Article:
It’s a gift, you know, or ought to by now, after how many times you’ve been told it is one. Aging, they say again and again, a gift denied to many, growing old an unwrapped present that is not given to so many, so many who go too soon, rest too young. We fight it though, unsuccessfully and often comically, turning faces to plastic, bodies to bionic, and don’t understand why we still slow, then stutter, then stop. Whole industries pop up to delay it, capitalism dredging for every last penny of every last vulnerable soul, they sell us creams for wrinkles, injections for fine lines, supplements for human growth hormones, still we go, still we go.
I think we call it a fall, a descent, a collapse, this aging we inevitably face. I think we look down our noses at it, disrespect it, hide those that have aged away in little villages and communities, far enough to let us forget when not inside those walls, close enough to keep the guilt at bay. We call it losing the battle, we call it defeat, we hang our heads and sort the sorrow with the shame with the surrender.
“When I notice myself growing older I…” was the prompt given to me from a dear friend that started this whole thing off. We were discussing the grey in our beards, the new grey in his hair, noticed only after a haircut and he saw them pooled on the floor below his feet, and he asked me this, a question asked of him from some game on some deck of cards.
What do I do when I notice myself growing older, when I look into mirrors and see not only my own face, but that of my father before me? What do I do when I notice myself slower to rise from bed each morning, stiffer in joints, creakier when I stand or sit? What when I see silver in week old growth on cheeks and chin? I didn’t know the answer then, when he first asked, when those cards asked him, so I told him to wait, I told him I’d think on this and spin it into this Signal Fire, that the answer would come. I think I know now, though I don’t think he expected to wait months to hear. I think I know now.
Aging is a rising, I decided, a lift. Aging is flight, it’s helium, it’s gravity not working so hard against us, but releasing its grasp just a bit, and letting us become lighter, letting us become lightness itself. We rise into age, and I think we are the hot air balloons that fill the skies of Cappadocia by the thousands, making that desert beautiful. I think we rise because as we grow, as we begin that process of withering slow, we release the sandbags, the lead weights, we carried so long, we knotted ourselves to in order to stay grounded and safe.
We carry so much, don’t we? We’re bogged down and flightless from the immensity of all we load into those sandbags, by the strength of the ropes that bind them to our baskets. We carry the weight of other’s opinions, we carry the poundage of guilt, of fear, of shame, and of so much worry that it’s a miracle there’s a place to put it at all. Perhaps it’s the worry more than all things that keep us grounded, the worry of the health of those we love as we watch them age beside us, the worry that each twinge in each obscure piece of our insides just might be cancer, just might be the early end. We worry of the world we’re living in, the world we’re leaving behind to all those not yet wrinkled and slowed by time. There are ten billion reasons to worry, and they all make canyons of our skin, carving out and eroding lines as we crinkle our noses, as we crease our foreheads in concern.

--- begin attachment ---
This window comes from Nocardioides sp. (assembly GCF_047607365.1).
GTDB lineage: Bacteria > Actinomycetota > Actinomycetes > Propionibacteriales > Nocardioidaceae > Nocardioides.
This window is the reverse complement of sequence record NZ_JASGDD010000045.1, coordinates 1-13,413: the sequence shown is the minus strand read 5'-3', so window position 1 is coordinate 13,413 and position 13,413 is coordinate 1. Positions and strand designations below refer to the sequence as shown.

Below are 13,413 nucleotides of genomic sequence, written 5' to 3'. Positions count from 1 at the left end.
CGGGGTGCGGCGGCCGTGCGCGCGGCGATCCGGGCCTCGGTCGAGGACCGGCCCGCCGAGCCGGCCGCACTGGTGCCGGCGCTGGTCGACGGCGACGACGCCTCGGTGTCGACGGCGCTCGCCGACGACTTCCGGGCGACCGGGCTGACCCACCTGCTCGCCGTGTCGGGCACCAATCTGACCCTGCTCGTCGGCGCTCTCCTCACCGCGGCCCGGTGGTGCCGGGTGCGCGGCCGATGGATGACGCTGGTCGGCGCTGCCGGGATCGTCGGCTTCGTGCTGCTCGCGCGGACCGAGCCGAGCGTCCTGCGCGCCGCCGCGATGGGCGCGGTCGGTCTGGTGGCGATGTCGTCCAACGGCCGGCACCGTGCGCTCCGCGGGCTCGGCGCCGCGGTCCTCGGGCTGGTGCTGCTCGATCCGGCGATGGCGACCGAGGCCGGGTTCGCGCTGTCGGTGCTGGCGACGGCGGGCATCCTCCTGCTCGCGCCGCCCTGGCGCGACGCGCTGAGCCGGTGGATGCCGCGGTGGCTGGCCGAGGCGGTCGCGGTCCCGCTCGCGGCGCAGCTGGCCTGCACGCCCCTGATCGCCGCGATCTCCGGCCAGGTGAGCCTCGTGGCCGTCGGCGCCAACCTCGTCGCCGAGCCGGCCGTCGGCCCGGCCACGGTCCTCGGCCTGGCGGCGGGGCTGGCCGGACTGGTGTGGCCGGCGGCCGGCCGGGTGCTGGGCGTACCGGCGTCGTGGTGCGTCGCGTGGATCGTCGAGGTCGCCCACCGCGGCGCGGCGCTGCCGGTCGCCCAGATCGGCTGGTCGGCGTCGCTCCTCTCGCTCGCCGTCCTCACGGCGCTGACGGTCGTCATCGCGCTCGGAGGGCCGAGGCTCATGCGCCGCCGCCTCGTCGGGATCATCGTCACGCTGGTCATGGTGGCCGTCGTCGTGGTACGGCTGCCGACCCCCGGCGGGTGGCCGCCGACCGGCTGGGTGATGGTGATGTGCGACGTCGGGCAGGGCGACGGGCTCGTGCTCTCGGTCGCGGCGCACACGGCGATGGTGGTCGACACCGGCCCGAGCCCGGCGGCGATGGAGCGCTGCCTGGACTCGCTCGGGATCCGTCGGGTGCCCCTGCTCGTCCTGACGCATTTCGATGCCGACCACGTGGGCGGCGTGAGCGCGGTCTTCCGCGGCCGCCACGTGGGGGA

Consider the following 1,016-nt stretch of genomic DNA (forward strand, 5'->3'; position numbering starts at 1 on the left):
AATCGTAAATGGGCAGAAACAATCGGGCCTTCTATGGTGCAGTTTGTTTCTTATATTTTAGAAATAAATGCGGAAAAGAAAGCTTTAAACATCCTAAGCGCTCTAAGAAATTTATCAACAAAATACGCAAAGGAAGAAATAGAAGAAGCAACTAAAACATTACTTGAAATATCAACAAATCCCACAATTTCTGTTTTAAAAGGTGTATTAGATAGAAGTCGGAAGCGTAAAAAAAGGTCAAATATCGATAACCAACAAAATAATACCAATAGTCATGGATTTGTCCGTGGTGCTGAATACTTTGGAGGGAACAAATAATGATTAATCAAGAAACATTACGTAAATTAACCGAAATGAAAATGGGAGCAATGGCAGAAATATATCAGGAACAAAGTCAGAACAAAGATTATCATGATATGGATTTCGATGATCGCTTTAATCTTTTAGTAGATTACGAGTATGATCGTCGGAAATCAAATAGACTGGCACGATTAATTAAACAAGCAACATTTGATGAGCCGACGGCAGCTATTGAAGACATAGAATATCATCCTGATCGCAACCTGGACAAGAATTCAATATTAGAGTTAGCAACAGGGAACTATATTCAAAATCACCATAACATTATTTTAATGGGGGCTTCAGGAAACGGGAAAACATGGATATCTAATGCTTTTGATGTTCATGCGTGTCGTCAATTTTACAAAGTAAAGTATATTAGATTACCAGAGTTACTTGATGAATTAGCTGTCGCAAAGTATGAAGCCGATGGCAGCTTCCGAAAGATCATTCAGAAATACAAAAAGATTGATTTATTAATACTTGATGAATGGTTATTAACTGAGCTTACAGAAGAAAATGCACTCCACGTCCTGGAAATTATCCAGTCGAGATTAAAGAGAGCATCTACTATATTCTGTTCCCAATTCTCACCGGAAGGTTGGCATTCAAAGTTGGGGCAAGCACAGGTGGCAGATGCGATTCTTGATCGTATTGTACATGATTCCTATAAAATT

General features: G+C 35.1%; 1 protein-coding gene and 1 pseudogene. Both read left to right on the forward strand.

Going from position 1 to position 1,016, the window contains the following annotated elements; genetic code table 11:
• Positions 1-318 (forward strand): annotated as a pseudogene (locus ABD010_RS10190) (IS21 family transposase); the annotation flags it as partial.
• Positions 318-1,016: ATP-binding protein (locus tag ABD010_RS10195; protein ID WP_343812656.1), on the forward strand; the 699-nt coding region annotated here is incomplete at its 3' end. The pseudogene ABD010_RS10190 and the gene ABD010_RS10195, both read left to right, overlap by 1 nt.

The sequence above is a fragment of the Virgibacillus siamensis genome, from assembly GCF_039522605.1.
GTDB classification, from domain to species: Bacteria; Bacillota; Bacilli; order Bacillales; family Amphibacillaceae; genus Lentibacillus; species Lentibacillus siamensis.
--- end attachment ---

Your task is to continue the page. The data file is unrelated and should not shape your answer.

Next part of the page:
To survive this, all this weight, to reach the point of flight once more is a triumph, isn’t it? To see the world we’re soon to leave from such stunning heights, to look back down on what held us there, earthbound and struggling, is revelatory. I shall call it gift, though I know it cliche, I shall call it blessing though I know not who bestowed it upon me.
These wrinkles will stay, and I will celebrate them there. These laugh lines, these crows feet from smiling, from squinting into the sunlight that is my wife, they will be the trophies I treasure, my face the mantle they rest upon.
“When I notice myself growing older I…” and those ellipses ask ten thousand questions that all have one answer. I celebrate. Each day I wake, each day I survive, each moment I endure on this planet that knows an infinite number of ways to end me, I look out with astonishment and wonder, and I feel thankful. Each ache, each pain, each twinge that may or may not be the cancer that kills me, they are reminders of life, of this stubborn heart that beats despite the weights it carries. I celebrate, and I feel myself lighter, I celebrate, and I look around from a new elevation. Every year, a few inches higher, every decade, another sandbag gone.
What a gift, this slow rise into aging, and we shall call it such. Let us float until we fly, and let us feel the air grow thinner. Let us abandon the balms and creams, the injections and surgeries, let us burn through the treatments that promise to roll back the clock and redeliver youth to our flesh. Let us age, and let us slow, let us wrinkle, let us saw away the ropes that have held us to this silly earth for so long.
Call it gift, call it present unwrapped, call it whatever you wish, but celebrate it, for far too many go far too early, and my goodness what would they give to float beside us? Age is a mindset, and we get to set it, it has never been a condition, a disease we perish from. Be young in your soul, and worry not of your body.
Rise from here, slow as you like, but rise, and marvel at the world you see.
We shall call it gift,
this slow rise into aging,
feel thankful for it.